French film review: Attila Marcel – delightful French whimsy
Sylvain Chomet is best known for his award winning ‘Triplets of Belleville’, an animated film based around three old ladies and the Tour de France (2003). His new film, ‘Attila Marcel’ also features old ladies – the two aunts of Paul Marcel, Attila’s orphaned son.
A world of French wonder
The world of Chomet’s film is strange and magical, a version of Paris straight from a rather bizarre storybook.
Comparisons have been made with Gondry and Jeunet, and if you enjoyed the oddness of films like City of the Lost Children or Amèlie then you will find this film a delight.
Paul is in his thirties, and a gifted pianist. His traumatic infancy has resulted in an inability to talk, but there is plenty of dialogue from the parade of unusual characters. My favourite was M. Coelho, the piano tuner who will tune anything if he gets the chance.
Very little is in this film by chance, and even incidental items have their moment in the story.
Gouix and Le Ny a delight
Guillaume Gouix stars as Paul, as well as his father Attila, and the two performances are, by necessity, very different. The charm and gentleness that infuses the whole film can be directly attributed to the character of Paul, as played by Gouix (pronunciation guide here).
Anne Le Ny is Mme Proust, a wise and odd neighbour, who helps Paul explore the recesses of his tragedy-filled memory.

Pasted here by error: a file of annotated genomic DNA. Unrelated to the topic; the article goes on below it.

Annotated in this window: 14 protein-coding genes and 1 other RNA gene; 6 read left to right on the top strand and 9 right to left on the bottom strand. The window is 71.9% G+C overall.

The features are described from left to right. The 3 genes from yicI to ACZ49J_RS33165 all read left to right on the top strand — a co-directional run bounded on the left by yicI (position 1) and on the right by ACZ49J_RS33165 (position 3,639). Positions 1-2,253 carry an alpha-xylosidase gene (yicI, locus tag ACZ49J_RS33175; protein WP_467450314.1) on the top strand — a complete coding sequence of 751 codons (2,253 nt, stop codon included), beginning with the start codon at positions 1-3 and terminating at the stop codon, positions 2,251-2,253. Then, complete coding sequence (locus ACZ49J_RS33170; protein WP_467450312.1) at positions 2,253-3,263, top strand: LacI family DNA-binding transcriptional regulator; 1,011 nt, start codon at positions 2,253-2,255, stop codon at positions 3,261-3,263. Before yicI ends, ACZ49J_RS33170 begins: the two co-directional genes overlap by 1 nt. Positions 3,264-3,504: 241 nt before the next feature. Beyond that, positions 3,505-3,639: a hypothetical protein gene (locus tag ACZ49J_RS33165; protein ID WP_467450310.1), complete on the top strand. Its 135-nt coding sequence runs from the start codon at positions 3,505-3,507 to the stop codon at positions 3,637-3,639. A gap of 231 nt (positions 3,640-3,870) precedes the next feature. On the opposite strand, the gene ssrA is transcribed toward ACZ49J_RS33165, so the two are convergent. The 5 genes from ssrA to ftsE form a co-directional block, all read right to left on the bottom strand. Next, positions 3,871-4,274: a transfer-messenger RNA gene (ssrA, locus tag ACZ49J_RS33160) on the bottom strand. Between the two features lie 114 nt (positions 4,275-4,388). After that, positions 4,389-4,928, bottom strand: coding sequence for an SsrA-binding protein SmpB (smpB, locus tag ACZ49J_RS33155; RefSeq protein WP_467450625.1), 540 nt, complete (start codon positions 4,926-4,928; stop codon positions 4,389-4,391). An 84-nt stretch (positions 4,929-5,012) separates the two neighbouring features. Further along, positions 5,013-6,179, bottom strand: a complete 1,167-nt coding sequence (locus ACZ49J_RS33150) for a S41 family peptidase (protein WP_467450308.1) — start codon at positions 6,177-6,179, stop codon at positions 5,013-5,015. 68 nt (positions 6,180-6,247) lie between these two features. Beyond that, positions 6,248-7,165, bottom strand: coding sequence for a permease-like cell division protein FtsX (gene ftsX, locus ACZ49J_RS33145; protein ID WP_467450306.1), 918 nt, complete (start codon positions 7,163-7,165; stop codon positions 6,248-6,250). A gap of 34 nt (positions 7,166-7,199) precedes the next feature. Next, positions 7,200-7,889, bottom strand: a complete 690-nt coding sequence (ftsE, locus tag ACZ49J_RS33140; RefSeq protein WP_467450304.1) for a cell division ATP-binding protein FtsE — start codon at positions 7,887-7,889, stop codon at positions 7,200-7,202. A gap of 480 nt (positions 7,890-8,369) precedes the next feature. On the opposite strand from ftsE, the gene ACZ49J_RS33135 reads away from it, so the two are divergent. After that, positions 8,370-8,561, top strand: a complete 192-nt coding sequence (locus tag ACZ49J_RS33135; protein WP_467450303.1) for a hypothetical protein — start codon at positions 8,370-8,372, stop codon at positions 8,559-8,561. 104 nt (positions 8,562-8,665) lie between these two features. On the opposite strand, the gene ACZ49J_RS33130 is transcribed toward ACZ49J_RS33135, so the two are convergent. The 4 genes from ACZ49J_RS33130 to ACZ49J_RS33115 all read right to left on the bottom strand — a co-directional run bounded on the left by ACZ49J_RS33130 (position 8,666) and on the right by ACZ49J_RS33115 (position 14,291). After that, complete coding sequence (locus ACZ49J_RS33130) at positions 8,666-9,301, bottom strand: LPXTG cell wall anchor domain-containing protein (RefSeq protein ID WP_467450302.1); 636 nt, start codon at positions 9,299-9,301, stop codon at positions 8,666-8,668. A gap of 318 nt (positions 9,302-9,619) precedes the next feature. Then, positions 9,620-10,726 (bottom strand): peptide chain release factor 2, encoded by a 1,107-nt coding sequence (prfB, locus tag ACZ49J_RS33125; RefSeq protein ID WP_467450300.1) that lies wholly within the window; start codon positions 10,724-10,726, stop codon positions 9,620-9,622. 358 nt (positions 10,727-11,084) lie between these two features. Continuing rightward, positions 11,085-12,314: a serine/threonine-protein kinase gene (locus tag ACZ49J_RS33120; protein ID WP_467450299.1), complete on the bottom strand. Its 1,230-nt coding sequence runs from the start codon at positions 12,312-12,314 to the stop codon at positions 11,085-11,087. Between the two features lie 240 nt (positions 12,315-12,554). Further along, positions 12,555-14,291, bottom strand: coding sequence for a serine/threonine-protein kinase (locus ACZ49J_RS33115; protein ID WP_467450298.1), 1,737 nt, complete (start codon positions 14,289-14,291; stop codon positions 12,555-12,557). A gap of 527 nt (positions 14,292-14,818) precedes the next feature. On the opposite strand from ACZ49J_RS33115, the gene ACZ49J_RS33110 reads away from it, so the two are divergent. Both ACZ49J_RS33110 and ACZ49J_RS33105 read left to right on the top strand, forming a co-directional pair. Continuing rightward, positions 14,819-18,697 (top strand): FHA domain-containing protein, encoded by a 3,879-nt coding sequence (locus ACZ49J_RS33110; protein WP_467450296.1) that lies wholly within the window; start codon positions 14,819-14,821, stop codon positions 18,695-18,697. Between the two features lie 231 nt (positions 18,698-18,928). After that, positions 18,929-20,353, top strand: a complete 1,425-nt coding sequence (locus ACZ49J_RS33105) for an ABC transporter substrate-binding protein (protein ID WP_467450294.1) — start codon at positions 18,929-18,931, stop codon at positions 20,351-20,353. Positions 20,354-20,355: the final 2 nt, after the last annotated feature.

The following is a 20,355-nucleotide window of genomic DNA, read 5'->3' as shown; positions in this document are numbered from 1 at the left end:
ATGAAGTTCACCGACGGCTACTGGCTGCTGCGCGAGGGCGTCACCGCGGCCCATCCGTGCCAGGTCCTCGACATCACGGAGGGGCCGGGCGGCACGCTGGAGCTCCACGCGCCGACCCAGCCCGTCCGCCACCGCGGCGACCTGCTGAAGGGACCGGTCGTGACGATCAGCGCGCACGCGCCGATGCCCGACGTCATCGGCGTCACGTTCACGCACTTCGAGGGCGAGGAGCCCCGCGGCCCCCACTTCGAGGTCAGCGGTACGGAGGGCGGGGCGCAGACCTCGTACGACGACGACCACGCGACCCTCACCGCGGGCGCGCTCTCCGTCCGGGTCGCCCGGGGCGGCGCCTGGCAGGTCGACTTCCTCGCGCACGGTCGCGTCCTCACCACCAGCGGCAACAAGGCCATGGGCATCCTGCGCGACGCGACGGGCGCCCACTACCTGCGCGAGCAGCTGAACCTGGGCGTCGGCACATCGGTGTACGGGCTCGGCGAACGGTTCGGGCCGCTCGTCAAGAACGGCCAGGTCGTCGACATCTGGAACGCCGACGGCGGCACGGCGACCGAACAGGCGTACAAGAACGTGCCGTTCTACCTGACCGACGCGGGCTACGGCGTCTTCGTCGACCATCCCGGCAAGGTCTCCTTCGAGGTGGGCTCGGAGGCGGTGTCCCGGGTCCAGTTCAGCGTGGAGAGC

Le Ny is an accomplished actor, writer and director (Cornouaille, 2012 and On a failli être amies, 2014) who many would have seen in `The Intouchables` (2011) as Yvonne, assistant to wheelchair-bound Philippe.
In Attila Marcel, she plays a lot older than her 44 years, and does it with aplomb. It would be remiss of me to not mention Mme Proust’s beautiful Newfoundland dog, Mimi, who makes her own comedy simply by being present in scenes.
Subtitles that make you think
Subtitles are by Ian Burley, and they make for easy reading. I did wonder about the translation of a written note at one point, but will leave this to my fellow francophones to debate.
It must have been a fun – but complex – film to translate. How often does one get to translate ‘A pianist is a pyromaniac of the soul’ in one’s career?
A soundtrack of beauty
The music in this film is gorgeous – piano melodies and gentle ukulele music from Frank Monbaylet and Sylvain Chomet himself that waft along, and of course, the not-quite-right Lakmé Flower Duet so beloved of Paul’s aunts. Click here to find out how it ‘should’ sound, for those who really want to know!
A memory-box of a film
Attila Marcel is one of those films you might have to watch twice to really get. The layers and layers of story unpack themselves slowly in your mind afterwards, and the laughs are visual as much as they are story-driven. Luckily, it’s a very enjoyable way to spend 106 minutes, as this review seems to prove.
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And you? Have you seen this film? If so, what did you think? Share your comments with us below…Image Credits
1. Attila Marcel movie poster, via IMP Awards
2. Guillaume Gouix, via PauletteMagazine
3. Anne Le Ny, via ParlandoSparlando
4. Film shot, via IonCinema